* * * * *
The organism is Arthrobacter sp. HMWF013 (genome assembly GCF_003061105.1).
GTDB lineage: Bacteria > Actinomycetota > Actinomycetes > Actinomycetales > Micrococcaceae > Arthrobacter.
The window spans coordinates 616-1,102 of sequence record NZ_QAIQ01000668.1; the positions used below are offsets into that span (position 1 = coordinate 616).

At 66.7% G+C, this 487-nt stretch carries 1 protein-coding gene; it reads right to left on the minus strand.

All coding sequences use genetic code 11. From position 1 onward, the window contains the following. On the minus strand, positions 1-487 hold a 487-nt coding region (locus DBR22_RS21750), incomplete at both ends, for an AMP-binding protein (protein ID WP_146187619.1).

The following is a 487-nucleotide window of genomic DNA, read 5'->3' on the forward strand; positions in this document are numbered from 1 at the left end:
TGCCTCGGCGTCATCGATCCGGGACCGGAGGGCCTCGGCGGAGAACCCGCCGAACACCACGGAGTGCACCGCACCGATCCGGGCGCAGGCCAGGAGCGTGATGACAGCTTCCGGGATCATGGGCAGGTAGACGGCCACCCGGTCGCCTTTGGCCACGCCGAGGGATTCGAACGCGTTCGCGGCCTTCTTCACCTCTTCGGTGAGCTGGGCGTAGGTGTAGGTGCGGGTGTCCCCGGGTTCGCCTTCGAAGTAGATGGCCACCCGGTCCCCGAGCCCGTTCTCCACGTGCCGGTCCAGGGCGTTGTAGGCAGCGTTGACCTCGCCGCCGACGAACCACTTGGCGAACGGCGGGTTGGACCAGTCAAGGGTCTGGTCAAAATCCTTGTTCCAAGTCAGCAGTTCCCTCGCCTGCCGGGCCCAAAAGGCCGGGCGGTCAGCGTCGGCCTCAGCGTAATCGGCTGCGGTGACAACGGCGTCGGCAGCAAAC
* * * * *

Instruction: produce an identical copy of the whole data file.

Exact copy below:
The organism is Arthrobacter sp. HMWF013 (genome assembly GCF_003061105.1).
GTDB lineage: Bacteria > Actinomycetota > Actinomycetes > Actinomycetales > Micrococcaceae > Arthrobacter.
The window spans coordinates 616-1,102 of sequence record NZ_QAIQ01000668.1; the positions used below are offsets into that span (position 1 = coordinate 616).

At 66.7% G+C, this 487-nt stretch carries 1 protein-coding gene; it reads right to left on the minus strand.

All coding sequences use genetic code 11. From position 1 onward, the window contains the following. On the minus strand, positions 1-487 hold a 487-nt coding region (locus DBR22_RS21750), incomplete at both ends, for an AMP-binding protein (protein ID WP_146187619.1).

The following is a 487-nucleotide window of genomic DNA, read 5'->3' on the forward strand; positions in this document are numbered from 1 at the left end:
TGCCTCGGCGTCATCGATCCGGGACCGGAGGGCCTCGGCGGAGAACCCGCCGAACACCACGGAGTGCACCGCACCGATCCGGGCGCAGGCCAGGAGCGTGATGACAGCTTCCGGGATCATGGGCAGGTAGACGGCCACCCGGTCGCCTTTGGCCACGCCGAGGGATTCGAACGCGTTCGCGGCCTTCTTCACCTCTTCGGTGAGCTGGGCGTAGGTGTAGGTGCGGGTGTCCCCGGGTTCGCCTTCGAAGTAGATGGCCACCCGGTCCCCGAGCCCGTTCTCCACGTGCCGGTCCAGGGCGTTGTAGGCAGCGTTGACCTCGCCGCCGACGAACCACTTGGCGAACGGCGGGTTGGACCAGTCAAGGGTCTGGTCAAAATCCTTGTTCCAAGTCAGCAGTTCCCTCGCCTGCCGGGCCCAAAAGGCCGGGCGGTCAGCGTCGGCCTCAGCGTAATCGGCTGCGGTGACAACGGCGTCGGCAGCAAAC